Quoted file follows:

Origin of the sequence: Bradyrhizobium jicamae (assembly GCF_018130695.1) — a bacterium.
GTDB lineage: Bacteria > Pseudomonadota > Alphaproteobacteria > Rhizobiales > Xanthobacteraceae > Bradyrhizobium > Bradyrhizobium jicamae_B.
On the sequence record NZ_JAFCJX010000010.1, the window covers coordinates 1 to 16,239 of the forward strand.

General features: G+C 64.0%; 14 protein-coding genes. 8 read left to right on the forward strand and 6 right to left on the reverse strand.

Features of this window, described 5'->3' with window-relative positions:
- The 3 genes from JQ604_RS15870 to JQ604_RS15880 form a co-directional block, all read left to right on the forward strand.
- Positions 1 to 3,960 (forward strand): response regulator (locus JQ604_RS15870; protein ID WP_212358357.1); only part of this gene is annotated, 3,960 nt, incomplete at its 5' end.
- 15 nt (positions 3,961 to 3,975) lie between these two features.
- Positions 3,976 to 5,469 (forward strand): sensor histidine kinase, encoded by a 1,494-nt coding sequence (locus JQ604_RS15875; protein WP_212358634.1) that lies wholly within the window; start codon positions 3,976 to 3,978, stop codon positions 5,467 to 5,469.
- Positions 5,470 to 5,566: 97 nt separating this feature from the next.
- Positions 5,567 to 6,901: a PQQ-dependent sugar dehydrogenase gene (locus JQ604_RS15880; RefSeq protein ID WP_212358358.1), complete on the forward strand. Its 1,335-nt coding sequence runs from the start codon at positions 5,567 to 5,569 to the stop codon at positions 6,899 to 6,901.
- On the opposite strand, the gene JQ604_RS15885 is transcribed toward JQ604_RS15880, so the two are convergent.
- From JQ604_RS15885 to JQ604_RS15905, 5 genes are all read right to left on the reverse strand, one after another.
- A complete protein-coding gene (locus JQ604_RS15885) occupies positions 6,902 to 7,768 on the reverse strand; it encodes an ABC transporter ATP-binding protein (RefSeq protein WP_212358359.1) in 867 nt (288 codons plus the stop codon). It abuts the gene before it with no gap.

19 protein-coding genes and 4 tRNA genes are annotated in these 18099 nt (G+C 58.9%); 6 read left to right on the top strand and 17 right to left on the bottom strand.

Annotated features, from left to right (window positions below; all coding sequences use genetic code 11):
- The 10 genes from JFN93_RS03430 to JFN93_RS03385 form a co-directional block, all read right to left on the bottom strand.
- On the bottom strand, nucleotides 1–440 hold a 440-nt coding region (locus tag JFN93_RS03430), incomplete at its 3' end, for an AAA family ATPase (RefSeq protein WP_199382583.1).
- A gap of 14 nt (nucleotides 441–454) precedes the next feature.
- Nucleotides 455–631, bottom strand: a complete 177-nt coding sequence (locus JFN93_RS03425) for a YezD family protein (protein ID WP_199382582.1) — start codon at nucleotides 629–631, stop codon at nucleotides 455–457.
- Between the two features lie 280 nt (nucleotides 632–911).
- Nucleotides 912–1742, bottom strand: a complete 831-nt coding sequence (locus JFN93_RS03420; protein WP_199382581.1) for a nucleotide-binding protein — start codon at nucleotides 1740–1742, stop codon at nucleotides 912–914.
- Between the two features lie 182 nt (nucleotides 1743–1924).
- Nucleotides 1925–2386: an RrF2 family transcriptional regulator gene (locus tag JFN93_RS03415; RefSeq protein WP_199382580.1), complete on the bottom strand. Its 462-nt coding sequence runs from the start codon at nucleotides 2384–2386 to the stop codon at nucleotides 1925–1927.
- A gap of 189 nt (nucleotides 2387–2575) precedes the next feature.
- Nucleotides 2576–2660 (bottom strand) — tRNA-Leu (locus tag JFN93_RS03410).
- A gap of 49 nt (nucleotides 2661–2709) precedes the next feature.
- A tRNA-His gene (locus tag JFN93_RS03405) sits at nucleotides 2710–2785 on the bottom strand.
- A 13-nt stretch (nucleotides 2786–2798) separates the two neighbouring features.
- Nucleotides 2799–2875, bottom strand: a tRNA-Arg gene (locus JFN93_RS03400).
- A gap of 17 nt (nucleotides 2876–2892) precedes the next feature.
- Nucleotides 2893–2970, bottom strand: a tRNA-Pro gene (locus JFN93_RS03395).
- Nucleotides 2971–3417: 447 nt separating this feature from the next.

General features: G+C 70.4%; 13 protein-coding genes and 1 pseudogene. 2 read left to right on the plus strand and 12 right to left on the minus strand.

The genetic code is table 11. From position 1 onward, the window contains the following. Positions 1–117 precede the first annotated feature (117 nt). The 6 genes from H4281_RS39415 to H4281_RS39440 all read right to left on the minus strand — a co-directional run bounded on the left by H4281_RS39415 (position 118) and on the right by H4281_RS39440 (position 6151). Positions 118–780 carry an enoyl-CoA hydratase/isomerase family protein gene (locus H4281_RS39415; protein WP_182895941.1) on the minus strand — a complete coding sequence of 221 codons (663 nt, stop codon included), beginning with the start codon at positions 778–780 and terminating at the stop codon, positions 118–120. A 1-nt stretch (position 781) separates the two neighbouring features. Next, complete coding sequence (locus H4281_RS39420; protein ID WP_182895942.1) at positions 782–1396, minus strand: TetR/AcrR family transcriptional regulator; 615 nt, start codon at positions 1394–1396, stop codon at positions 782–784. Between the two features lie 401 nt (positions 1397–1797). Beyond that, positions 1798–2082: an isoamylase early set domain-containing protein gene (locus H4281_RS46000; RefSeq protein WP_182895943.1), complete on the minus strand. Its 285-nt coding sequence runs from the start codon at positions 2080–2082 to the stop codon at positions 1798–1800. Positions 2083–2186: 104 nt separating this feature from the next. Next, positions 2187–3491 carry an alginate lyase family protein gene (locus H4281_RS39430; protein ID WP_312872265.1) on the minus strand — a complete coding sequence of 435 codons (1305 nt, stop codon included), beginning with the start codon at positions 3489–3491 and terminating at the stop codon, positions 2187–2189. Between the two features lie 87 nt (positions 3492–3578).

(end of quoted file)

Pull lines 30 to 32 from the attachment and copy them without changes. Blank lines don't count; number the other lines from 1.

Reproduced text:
- Nucleotides 2799–2875, bottom strand: a tRNA-Arg gene (locus JFN93_RS03400).
- A gap of 17 nt (nucleotides 2876–2892) precedes the next feature.
- Nucleotides 2893–2970, bottom strand: a tRNA-Pro gene (locus JFN93_RS03395).